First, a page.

Over Half of Youth Leaving Illinois State Prisons Will Return

Jail
Reclaiming Futures
Liz Wu
December 14, 2011
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Over half of the youth released from Illinois state juvenile detention centers will return in three years or less. A new report released today by the Illinois Juvenile Justice Commission takes a hard look at the state's juvenile justice system and finds it severely lacking in successful rehabilitation efforts.

Not only is the state failing these kids with its feeder system into the adult criminal justice sytem, it is also failing to keep communities safe while costing taxpayers $86,000 per incarcerated youth per year.

From the press release:

"An essential measurement of any juvenile "reentry" system is whether youth returning from incarceration remain safely and successfully within their communities," according to the report. "By this fundamental measure, Illinois is failing."

The "Youth Reentry Improvement Report" found that the system does little to prepare youth and families for the youths' return home; paroled youth rarely receive needed services or school linkages and too often are returned to expensive youth prisons due to technical parole violations; and Prisoner Review Board (PRB) parole revocation proceedings are largely perfunctory hearings where the youth's due process rights are not protected.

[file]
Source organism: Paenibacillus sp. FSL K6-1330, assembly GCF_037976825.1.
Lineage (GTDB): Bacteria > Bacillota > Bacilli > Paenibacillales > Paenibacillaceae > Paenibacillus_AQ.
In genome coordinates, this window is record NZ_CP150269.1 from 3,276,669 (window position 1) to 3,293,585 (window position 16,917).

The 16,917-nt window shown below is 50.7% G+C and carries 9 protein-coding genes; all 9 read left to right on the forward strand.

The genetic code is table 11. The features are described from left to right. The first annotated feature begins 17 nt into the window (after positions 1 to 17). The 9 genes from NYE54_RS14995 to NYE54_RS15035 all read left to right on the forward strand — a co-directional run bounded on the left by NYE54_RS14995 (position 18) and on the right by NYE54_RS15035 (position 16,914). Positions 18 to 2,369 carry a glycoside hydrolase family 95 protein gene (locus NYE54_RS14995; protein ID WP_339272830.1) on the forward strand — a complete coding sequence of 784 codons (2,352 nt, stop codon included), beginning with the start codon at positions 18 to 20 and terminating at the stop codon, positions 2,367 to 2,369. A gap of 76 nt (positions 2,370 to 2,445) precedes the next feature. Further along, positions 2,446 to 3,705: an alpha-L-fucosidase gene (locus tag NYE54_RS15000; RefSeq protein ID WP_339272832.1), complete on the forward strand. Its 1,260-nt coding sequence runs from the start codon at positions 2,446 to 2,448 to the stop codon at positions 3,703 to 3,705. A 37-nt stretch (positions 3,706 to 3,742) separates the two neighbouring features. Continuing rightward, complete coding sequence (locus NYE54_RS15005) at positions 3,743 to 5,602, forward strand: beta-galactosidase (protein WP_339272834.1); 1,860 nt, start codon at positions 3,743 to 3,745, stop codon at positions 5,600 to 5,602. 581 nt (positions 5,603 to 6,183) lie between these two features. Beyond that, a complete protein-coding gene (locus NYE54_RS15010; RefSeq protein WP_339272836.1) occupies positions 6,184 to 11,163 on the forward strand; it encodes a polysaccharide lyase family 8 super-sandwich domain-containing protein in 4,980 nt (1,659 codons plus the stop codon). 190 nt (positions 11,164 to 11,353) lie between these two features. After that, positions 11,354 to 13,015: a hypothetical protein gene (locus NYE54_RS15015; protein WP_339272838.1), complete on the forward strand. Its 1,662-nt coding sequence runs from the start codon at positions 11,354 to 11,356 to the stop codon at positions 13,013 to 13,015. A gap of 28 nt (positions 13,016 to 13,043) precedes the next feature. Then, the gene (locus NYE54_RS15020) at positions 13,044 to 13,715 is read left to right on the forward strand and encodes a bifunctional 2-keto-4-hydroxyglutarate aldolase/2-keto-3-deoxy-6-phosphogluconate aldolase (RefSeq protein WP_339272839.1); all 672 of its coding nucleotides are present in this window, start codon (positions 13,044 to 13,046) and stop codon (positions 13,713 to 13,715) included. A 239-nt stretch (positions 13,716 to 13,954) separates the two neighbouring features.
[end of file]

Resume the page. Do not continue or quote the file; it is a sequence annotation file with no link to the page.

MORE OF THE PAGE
"Our research documented that 54 percent of juveniles being sent to state youth prisons have been there before and are returning because of technical parole violations," said George W. Timberlake, who is Chair of the Illinois Juvenile Justice Commission and retired chief judge of the Second Judicial Circuit. "The system is not doing enough to rehabilitate juveniles inside and outside prison walls, and it often is too quick to return youth to expensive prisons where failure again is likely.

The report goes on to share strong recommendations for reforming the system to successfully rehabilitate youth, improve public safety, reduce government spending on youth prisons and protect the constitutional rights of youth offenders.

WBEZ has a thorough interview on the report with the commission's chairman, retired Judge George Timberlake. Click here to listen.

Photo by Flickr user abardwell.


This article was originally published on Reclaiming Futures. It is reprinted here with permission.

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